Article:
No Country for Women: A Workshop at DPS, Hyderabad

Members of the STTI Club at DPS, Hyderabad took part in a provocative invitation to think about gender roles and gender policing by the brilliant Bhamini Lakshminarayan of No Country For Women. They observed the phenomenon through the lens of gender-discrimination and questioned its roots and rules over the course of a two-day workshop. 

Here is a reflection of the workshop by Sanjana Manusanipalli, a Class 10 student and club leader:

“About two weeks ago, No Country For Women (NCFW) hosted a workshop in Delhi Public School Hyderabad through STTI. No Country For Woman is an organization which aims to combat systemic gender-based discrimination. Ms. Bhamini Lakshminarayan talked students from classes 9 to 12 addressing the issues faced by women in our society. She enlightened us about how trivial phrases we use in day to day life can be viewed as sexist comments. She talked about everything related to the issue — from how media and movies view women, to how boys are also affected by gender based discrimination. She also discussed rape, its causes, how it is portrayed and how it can be stopped.

During the second session a week later, many of the students voiced their opinions as well. They had an opportunity to express their views with group presentations. After these sessions, the students are now more aware about the problems that people face as a result of gender based discrimination and will hopefully play a role in combating them.”

New chapter at Symbiosis Institute of Technology, Pune

With much excitement we present to you the newest STTI chapter at Symbiosis University, Pune!

The session kicked off with a discussion on sanitation in India, followed by a demo presentation. As members took part in their very first‪#‎SymbiBaatCheet‬, we re-asserted our belief in the value of questioning and of discussion. Because this is where change truly starts — in our conversations, our analyses, and in our perceptions.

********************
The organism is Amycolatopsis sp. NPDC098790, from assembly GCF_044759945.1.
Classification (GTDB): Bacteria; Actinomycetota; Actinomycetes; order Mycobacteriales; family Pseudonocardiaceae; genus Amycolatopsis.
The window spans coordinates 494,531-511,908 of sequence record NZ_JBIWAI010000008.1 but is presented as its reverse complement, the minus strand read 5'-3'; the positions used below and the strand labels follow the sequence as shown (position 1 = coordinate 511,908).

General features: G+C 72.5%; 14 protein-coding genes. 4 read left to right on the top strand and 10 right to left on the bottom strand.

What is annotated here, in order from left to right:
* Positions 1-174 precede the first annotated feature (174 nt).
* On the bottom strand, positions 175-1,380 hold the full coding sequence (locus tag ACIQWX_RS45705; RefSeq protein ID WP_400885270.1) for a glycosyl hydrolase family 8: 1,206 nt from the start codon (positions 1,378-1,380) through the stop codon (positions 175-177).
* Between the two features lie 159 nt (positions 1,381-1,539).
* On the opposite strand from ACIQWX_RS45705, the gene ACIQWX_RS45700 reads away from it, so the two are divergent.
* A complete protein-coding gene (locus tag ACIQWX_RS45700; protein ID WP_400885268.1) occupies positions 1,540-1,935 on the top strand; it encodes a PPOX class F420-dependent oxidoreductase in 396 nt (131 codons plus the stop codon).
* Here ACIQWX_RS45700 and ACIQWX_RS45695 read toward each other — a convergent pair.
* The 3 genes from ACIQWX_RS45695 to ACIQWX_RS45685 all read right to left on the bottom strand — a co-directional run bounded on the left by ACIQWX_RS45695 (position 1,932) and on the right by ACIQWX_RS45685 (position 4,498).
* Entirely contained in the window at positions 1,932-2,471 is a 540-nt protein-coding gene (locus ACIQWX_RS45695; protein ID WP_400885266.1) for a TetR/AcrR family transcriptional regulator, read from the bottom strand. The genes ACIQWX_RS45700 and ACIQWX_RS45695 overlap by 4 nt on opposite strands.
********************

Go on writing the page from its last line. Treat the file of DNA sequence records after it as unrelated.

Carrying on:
Nero’s Guests: A screening and discussion on the agrarian crisis

“Who were Nero’s guests? What sort of a mindset did it require for you to pop one more fig into your mouth as another human being burst into flames? What sort of mindset did it require for you to drop those grapes into your jaws as another pathetic person on a stake burned to provide you illumination?

These were the sensitive elite of Rome. These were the poets, the singers, the musicians, the artists, the historians, the intelligentsia. How many of them raised a protest? How many of them put up their hands to say, this is wrong and this should not happen and cannot continue? To the best of our knowledge … nobody did that. For me, I always wondered, who were Nero’s guests? After five and a half years of covering farmer’s suicides, I think I have my answer. I think you have the answer.

I tell you this — We can differ on how to solve this problem. We can differ on even our analysis of the problem. But maybe we can make one starting point. We can all agree that we will not be Nero’s guests.”
~ P. Sainath

Watch the documentary here:

The first STTI School Club at Delhi Public School, Hyderabad